Is Irish Navy participation alongside NATO off the Greek coast this week another dent in our neutrality?

The Irish Naval Service participated last week alongside a significant NATO force in Exercise Ariadne, an anti-mine warfare exercise held off the Greek coast.

Ireland was invited by the Greek Navy to participate in the exercise because of its membership of the EU’s Permanent Structure Cooperation (Pesco).

The Naval Service’s participation in Exercise Ariadne is revealed in departmental documents released to The Irish Times following a Freedom of Information request.

The Tánaiste and Minister for Defence Micheál Martin was asked last week during his visit to the US if Ireland would ever join Nato. He responded by saying he did not see Irish military neutrality changing any time soon but said Ireland would need to look at “new threats” and how to respond.

An Irish Times opinion poll in April 2022 after the Russian invasion of Ukraine found seventy per cent of Irish voters opposed to Ireland dropping its military neutrality and applying to join Nato.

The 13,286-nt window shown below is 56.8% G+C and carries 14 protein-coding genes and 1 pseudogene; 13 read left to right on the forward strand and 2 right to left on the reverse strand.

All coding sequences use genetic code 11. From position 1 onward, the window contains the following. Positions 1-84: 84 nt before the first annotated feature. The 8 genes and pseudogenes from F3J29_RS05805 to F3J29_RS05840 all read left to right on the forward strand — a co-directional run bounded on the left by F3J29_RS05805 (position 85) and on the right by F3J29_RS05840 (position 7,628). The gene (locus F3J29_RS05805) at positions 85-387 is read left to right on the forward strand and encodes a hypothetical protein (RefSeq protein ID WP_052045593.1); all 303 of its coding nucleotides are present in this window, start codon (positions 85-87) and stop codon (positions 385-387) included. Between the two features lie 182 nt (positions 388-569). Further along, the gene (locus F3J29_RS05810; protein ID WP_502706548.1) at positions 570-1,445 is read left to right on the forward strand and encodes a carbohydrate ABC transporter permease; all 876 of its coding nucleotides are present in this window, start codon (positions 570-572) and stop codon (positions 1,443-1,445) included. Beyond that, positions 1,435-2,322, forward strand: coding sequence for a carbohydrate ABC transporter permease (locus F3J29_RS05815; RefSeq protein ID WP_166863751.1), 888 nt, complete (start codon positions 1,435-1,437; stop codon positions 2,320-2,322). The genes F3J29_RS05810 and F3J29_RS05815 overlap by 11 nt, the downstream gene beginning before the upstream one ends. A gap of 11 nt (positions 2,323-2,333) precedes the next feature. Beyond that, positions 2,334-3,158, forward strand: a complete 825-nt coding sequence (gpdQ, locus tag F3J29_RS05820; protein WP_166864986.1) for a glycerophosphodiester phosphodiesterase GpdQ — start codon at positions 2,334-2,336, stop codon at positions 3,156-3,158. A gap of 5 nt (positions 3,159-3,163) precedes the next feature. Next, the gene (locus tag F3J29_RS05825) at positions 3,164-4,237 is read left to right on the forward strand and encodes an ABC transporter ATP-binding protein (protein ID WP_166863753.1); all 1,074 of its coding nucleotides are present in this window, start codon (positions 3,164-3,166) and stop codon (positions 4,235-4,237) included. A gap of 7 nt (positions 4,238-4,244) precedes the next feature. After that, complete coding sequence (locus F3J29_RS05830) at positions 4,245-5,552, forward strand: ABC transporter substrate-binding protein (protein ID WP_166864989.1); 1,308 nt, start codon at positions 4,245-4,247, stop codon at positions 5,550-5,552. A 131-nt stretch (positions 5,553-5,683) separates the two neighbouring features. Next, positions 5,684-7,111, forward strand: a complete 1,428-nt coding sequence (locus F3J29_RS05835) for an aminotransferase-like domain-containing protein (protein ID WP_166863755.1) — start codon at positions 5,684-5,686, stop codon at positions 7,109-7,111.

The Behaviour & Attitudes poll also found that two thirds of voters were opposed to Ireland taking part in a joint European military defence organisation.

Just 35 per cent of respondents agreed with the statement: “Ireland should send military aid to Ukraine, even if this affects our neutrality”, while 55 per cent disagreed.

A similar majority are opposed to Ireland’s involvement in greater EU military co-operation. Just a third of voters (33 per cent) agreed with the statement: “In the light of the Russian invasion of Ukraine, I want to see Ireland play a greater military role to defend the EU”, while 54 per cent disagreed.

In spite of widespread opposition to ending our neutrality, it’s being incrementally chipped away. This week’s Irish Navy exercise alongside NATO and the planned Irish Defence Forces participation in a Nato exercise in Indiana in the US in 2024 called Thor’s Hammer.